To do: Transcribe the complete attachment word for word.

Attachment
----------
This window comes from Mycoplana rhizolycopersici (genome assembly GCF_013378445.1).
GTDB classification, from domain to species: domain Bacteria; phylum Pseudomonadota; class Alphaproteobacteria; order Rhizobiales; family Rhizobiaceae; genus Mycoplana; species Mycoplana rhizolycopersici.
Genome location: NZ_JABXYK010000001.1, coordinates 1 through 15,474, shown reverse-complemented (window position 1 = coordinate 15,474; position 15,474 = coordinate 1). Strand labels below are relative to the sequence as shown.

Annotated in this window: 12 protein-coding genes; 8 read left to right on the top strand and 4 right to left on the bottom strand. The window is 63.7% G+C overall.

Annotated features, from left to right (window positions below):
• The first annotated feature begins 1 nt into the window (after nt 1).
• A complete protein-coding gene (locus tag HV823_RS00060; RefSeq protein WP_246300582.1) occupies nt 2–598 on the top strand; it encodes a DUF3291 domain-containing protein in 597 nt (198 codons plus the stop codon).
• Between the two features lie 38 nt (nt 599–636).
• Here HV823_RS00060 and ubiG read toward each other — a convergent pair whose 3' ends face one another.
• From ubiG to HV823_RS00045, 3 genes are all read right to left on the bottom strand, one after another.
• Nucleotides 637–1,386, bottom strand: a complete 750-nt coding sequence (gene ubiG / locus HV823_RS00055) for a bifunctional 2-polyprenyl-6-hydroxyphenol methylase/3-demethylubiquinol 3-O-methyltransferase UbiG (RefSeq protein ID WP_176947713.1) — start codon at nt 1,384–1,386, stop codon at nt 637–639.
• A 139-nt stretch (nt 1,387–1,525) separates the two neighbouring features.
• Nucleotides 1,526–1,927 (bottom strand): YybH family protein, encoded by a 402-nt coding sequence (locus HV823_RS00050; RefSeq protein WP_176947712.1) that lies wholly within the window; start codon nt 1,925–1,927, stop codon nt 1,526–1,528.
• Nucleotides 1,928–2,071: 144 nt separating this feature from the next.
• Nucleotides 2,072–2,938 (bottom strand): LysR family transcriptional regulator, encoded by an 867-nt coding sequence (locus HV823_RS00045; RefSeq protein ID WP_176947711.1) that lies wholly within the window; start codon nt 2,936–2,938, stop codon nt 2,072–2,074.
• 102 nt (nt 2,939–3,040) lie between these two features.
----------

This window comes from Mycoplana rhizolycopersici (genome assembly GCF_013378445.1).
GTDB classification, from domain to species: domain Bacteria; phylum Pseudomonadota; class Alphaproteobacteria; order Rhizobiales; family Rhizobiaceae; genus Mycoplana; species Mycoplana rhizolycopersici.
Genome location: NZ_JABXYK010000001.1, coordinates 1 through 15,474, shown reverse-complemented (window position 1 = coordinate 15,474; position 15,474 = coordinate 1). Strand labels below are relative to the sequence as shown.

Annotated in this window: 12 protein-coding genes; 8 read left to right on the top strand and 4 right to left on the bottom strand. The window is 63.7% G+C overall.

Annotated features, from left to right (window positions below):
• The first annotated feature begins 1 nt into the window (after nt 1).
• A complete protein-coding gene (locus tag HV823_RS00060; RefSeq protein WP_246300582.1) occupies nt 2–598 on the top strand; it encodes a DUF3291 domain-containing protein in 597 nt (198 codons plus the stop codon).
• Between the two features lie 38 nt (nt 599–636).
• Here HV823_RS00060 and ubiG read toward each other — a convergent pair whose 3' ends face one another.
• From ubiG to HV823_RS00045, 3 genes are all read right to left on the bottom strand, one after another.
• Nucleotides 637–1,386, bottom strand: a complete 750-nt coding sequence (gene ubiG / locus HV823_RS00055) for a bifunctional 2-polyprenyl-6-hydroxyphenol methylase/3-demethylubiquinol 3-O-methyltransferase UbiG (RefSeq protein ID WP_176947713.1) — start codon at nt 1,384–1,386, stop codon at nt 637–639.
• A 139-nt stretch (nt 1,387–1,525) separates the two neighbouring features.
• Nucleotides 1,526–1,927 (bottom strand): YybH family protein, encoded by a 402-nt coding sequence (locus HV823_RS00050; RefSeq protein WP_176947712.1) that lies wholly within the window; start codon nt 1,925–1,927, stop codon nt 1,526–1,528.
• Nucleotides 1,928–2,071: 144 nt separating this feature from the next.
• Nucleotides 2,072–2,938 (bottom strand): LysR family transcriptional regulator, encoded by an 867-nt coding sequence (locus HV823_RS00045; RefSeq protein ID WP_176947711.1) that lies wholly within the window; start codon nt 2,936–2,938, stop codon nt 2,072–2,074.
• 102 nt (nt 2,939–3,040) lie between these two features.